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2022 Bullitt Prize Winner Announced – Axcelle Campana

on Tue, Nov 15, 2022 at 10:10 AM

Urban Heat Deaths Are Not Accidents

2022 Bullitt Environmental Prize Winner Focuses on Inequality in Urban Tree Canopy and Heat

SEATTLE – The Bullitt Foundation announced today that it is awarding the 16th annual Bullitt Environmental Prize to Axcelle Campana, a master’s student in Geography entering the PhD program at Portland State University. Campana’s work focuses on strategies to promote urban resilience in the face of climate change, including the relationships between race, income, and tree canopy. The Bullitt Prize recognizes young people who have overcome adversity and demonstrated the ability to become powerful environmental leaders.

Growing up queer and Black in a mostly White community in Rockdale County, GA, Campana learned to question the status quo and find their own sense of purpose and morality. “I have experienced discrimination and misunderstanding simply for being who I am, which naturally led me to embrace social and environmental issues,” Campana noted. “As a survivor of domestic violence, I am passionate about breaking cycles of intergenerational violence, as well as social and environmental justice.” 

For Campana, the natural world was a refuge from turbulence at home and school, and a source of inspiration. In college, Campana moved to the Pacific Northwest where they found purpose in helping people shift their relationships with the natural world and each other. These experiences led to their current work focused on addressing structural causes of inequity in urban greenspace and urban heat in Portland.

“Axcelle is a healer, born to bring people together to tackle long standing injustices,” said Denis Hayes, CEO of the Bullitt Foundation. “Their work on ways that race, income, and education predict the distribution of tree canopy in cities across the US especially impressed the judges.”

As climate change makes cities hotter, trees are increasingly in demand for the many benefits they provide, from cool shade to spiritual and psychological benefits. Trees are often planted to create beautiful and hospitable neighborhoods within highly modified and heat-trapping urban environments. However, there are vast inequalities in the distribution of trees within US cities. Neighborhoods with wealthier, more-educated homeowners almost always have far more trees, and hence, cooler ambient temperatures.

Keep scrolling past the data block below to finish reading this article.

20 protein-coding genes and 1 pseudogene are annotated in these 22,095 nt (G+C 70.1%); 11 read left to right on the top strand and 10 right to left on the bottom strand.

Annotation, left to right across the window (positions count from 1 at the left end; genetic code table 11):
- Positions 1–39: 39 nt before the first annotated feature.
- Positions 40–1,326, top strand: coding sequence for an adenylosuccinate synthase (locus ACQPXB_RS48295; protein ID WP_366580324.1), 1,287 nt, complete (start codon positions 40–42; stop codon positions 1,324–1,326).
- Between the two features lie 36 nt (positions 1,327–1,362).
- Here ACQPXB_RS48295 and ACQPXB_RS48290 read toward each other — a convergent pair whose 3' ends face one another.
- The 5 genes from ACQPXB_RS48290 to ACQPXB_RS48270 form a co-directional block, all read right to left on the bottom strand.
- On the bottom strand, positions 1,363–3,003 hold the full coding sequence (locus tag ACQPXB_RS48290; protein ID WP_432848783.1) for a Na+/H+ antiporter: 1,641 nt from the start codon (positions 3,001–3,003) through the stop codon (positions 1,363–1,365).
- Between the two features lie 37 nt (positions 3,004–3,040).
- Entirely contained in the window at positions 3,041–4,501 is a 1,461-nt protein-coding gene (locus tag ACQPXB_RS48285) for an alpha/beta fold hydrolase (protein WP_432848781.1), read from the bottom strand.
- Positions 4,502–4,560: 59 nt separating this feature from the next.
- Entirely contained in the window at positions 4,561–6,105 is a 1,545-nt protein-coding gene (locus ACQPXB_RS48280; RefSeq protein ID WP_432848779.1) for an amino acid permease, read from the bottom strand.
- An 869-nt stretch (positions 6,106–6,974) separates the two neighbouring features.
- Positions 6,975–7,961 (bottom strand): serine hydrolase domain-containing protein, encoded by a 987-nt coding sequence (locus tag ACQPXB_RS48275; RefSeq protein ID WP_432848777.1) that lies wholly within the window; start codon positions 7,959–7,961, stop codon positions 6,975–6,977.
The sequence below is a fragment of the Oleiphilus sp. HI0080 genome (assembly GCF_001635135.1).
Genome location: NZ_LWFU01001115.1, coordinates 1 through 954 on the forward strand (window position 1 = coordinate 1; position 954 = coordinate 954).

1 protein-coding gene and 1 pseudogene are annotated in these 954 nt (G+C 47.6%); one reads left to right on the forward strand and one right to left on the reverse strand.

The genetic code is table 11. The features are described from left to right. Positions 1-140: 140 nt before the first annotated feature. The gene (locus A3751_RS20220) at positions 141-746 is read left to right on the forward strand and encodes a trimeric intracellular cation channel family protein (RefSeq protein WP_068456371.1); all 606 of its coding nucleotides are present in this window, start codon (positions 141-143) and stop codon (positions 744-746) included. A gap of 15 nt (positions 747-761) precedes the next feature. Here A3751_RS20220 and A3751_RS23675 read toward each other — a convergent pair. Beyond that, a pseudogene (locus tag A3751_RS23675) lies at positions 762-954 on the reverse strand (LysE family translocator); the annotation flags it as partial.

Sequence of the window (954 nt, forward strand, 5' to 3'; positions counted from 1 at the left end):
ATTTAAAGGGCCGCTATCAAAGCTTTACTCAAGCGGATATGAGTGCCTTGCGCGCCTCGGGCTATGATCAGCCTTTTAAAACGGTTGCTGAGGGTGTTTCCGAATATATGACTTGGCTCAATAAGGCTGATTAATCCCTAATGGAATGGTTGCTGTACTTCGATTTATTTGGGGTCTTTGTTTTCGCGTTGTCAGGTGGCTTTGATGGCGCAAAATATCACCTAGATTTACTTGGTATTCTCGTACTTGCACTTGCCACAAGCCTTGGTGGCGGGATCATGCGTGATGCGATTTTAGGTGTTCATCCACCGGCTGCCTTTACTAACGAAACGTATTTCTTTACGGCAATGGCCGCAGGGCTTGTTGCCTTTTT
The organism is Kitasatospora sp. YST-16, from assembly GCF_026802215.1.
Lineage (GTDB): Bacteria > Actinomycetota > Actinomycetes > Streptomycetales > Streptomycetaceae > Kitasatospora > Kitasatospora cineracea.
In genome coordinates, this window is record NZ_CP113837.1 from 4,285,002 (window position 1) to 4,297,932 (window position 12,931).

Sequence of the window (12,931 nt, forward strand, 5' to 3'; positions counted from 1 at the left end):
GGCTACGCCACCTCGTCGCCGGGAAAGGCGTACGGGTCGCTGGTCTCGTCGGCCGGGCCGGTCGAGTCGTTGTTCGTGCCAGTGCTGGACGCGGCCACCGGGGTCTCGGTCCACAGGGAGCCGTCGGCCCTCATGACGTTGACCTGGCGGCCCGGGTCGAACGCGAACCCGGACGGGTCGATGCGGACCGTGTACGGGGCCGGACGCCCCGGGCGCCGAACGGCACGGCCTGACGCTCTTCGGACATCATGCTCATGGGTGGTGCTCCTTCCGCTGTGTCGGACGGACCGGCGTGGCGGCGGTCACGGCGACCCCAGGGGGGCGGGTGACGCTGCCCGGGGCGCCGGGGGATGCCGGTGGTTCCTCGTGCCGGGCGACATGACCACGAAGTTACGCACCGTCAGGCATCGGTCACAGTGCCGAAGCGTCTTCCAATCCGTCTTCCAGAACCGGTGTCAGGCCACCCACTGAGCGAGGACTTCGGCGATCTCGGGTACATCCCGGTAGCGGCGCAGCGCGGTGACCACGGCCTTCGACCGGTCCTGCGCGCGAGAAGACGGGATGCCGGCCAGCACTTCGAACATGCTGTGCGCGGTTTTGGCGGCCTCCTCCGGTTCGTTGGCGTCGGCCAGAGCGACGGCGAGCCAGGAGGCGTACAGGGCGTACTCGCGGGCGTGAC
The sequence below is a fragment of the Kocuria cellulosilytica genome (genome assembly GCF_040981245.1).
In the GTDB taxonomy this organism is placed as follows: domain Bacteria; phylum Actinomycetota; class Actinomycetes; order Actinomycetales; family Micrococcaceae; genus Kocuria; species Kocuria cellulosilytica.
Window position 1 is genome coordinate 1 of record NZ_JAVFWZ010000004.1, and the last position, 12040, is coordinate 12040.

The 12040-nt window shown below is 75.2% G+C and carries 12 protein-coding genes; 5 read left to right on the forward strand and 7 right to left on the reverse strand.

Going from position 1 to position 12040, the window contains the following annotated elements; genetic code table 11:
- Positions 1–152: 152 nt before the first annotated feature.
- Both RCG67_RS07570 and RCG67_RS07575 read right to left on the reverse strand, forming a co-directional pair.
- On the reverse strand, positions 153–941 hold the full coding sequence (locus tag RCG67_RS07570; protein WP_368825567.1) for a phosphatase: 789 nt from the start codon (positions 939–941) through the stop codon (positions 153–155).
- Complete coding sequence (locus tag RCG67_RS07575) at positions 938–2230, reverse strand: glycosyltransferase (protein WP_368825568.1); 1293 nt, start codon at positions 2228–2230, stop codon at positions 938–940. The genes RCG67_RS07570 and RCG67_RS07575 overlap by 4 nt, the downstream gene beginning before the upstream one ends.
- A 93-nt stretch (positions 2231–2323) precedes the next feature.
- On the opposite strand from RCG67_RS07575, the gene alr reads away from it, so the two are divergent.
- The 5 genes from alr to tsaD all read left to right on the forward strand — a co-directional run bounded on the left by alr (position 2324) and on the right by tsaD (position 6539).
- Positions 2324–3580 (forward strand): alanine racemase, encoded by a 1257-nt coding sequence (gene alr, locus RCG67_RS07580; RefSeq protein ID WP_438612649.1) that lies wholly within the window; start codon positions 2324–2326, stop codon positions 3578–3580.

To address this inequity, Campana is conducting participatory, community-based research to model stakeholders, government agencies, and policy processes that contribute to tree inequity. Their goal is to promote resilience to climate change by producing more equitable urban environments. At Portland State, they serve as the program coordinator for the Louis Stokes Alliance for Minority Participation-Institute for Sustainable Solutions Climate Resilience Internship Program and as a member of the Political Ecology and Resilience Lab.

As a result of the Bullitt Environmental Prize, Campana will be able to shine a light on ways that conversations around urban trees and urban heat are missing the community’s lived experiences and ignoring the impacts of an extractive relationship with land.

The goal of the Bullitt Environmental Prize is to help broaden and diversify the leadership of the environmental movement. It comes with $100,000 awarded over two years. Past winners of the Bullitt Environmental Prize include an amphibian ecologist, advocates for affordable housing and immigrant farmworkers, a soil carbon researcher, a marine biologist, a wildlife conservation leader trying to reduce conflict between wolves and ranchers, a veterinarian with a doctorate in public health who studies zoonotic diseases, a researcher focused on climate change adaptation, and an advocate for organic food security. 

While the Bullitt Foundation has announced plans to sunset its grantmaking at the end of 2024, it is reserving funds to continue awarding the Bullitt Prize in perpetuity.